Jacques Chirac, former president of France, was found guilty of corruption Thursday, and given a two-year suspended sentence.
Chirac, 79, was not present to hear the verdict due to health problems which have affected his memory.
The charges of diverting public funds and abusing public trust date back to his term as mayor of Paris, the office he held for almost 20 years prior to becoming president in 1995.
Over the first half of the 1990s, Chirac is accused of putting members of his Rally for the Republic party on the public pay roll for supposedly doing jobs that were later discovered not to exist, the BBC reported. A total of 28 bogus positions were found to have been invented.
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Chirac has denied the charges. His legal team will decide by Thursday evening whether or not to appeal the verdict, one of his lawyers, Georges Kiejmann, told Agence France Presse.
Nine other people were accused of involvement, of whom two were acquitted and seven found guilty. They were given suspended sentences ranging from two to four months.
The conviction came as a surprise, according to Radio France International, since even the prosecution had asked for Chirac to be cleared.
Despite a long history of trials of politicians, leading French personalities have generally escaped punishment, leading to accusations of complicity between the justice system and ruling circles.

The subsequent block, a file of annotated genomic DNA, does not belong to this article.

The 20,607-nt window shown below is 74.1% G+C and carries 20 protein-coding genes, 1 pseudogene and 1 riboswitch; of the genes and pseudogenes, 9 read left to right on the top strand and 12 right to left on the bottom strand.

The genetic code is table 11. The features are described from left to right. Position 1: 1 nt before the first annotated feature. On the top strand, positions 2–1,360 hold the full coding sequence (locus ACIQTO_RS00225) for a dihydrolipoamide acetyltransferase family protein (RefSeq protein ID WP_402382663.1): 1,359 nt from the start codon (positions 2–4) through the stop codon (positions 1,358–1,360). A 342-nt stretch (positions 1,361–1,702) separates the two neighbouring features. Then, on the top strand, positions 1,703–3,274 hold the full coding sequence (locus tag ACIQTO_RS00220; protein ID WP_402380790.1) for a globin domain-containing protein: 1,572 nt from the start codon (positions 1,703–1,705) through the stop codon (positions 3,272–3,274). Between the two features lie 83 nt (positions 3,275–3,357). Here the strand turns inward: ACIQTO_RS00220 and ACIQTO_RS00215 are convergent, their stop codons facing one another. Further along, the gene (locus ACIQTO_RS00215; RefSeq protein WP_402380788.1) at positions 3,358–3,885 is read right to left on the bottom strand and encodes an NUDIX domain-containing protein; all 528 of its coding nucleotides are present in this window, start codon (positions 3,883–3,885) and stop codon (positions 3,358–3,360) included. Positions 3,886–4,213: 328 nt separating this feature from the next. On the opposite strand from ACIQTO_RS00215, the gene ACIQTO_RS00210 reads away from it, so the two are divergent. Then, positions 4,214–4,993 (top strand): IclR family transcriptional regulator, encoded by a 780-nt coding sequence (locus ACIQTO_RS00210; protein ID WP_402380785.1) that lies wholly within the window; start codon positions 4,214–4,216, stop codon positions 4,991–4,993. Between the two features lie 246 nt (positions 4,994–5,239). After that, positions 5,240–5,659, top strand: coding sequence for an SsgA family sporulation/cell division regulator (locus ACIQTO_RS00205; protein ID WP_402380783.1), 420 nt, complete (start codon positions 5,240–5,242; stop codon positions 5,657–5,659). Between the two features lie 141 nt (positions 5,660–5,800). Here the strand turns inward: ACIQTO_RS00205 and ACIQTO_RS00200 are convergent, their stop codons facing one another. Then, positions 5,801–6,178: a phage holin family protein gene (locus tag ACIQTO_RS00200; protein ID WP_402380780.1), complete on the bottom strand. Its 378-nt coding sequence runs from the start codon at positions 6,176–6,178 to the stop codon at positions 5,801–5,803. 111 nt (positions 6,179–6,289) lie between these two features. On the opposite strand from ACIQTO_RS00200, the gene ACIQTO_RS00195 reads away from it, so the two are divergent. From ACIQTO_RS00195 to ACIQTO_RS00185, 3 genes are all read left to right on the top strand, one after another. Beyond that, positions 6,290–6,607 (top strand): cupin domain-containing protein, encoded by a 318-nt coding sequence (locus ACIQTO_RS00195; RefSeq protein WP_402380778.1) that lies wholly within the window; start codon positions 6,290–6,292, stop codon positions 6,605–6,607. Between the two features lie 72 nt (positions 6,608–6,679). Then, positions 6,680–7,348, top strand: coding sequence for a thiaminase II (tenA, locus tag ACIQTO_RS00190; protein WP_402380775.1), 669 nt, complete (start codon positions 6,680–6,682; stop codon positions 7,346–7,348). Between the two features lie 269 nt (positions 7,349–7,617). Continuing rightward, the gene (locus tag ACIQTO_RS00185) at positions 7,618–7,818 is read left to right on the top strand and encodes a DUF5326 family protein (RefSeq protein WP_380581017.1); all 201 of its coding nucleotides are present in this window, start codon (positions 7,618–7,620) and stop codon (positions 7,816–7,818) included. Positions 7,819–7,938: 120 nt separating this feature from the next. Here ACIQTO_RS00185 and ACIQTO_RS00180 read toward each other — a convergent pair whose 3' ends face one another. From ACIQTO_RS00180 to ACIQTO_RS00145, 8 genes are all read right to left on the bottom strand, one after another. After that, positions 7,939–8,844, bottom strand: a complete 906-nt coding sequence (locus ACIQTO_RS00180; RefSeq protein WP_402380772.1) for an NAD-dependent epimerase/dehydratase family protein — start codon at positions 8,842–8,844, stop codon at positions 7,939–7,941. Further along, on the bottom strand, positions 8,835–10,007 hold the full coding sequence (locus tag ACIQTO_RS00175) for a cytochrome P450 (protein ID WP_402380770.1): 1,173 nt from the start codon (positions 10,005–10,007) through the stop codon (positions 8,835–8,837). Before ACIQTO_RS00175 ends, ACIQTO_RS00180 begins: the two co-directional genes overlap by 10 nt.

The anti-corruption group which pursued the case against Chirac, Anticor, hailed the verdict as "historic." Spokeswoman Séverine Tessier told Libération the conviction proved that "we're still a republic and no one is above the law."
His adoptive daughter Anh Dao Traxel, present in court, described the sentence as "too, too harsh," however. The charges carried a maximum sentence of 10 years in jail and €150,000 (around $195,000) in fines.
Chirac is only the second French head of state to be convicted since Philippe Pétain, the head of the wartime Vichy government, who was found guilty of treason in 1945. He is the first president of the French Republic to be tried in court.
Chirac was immune from prosecution while president of France between 1995 and 2007. Now said to be suffering neurological problems that cause memory loss, he is still fondly regarded as a "grandfather figure" by many French people, wrote the New York Times, but his conviction will leaving a lasting stain on his reputation.
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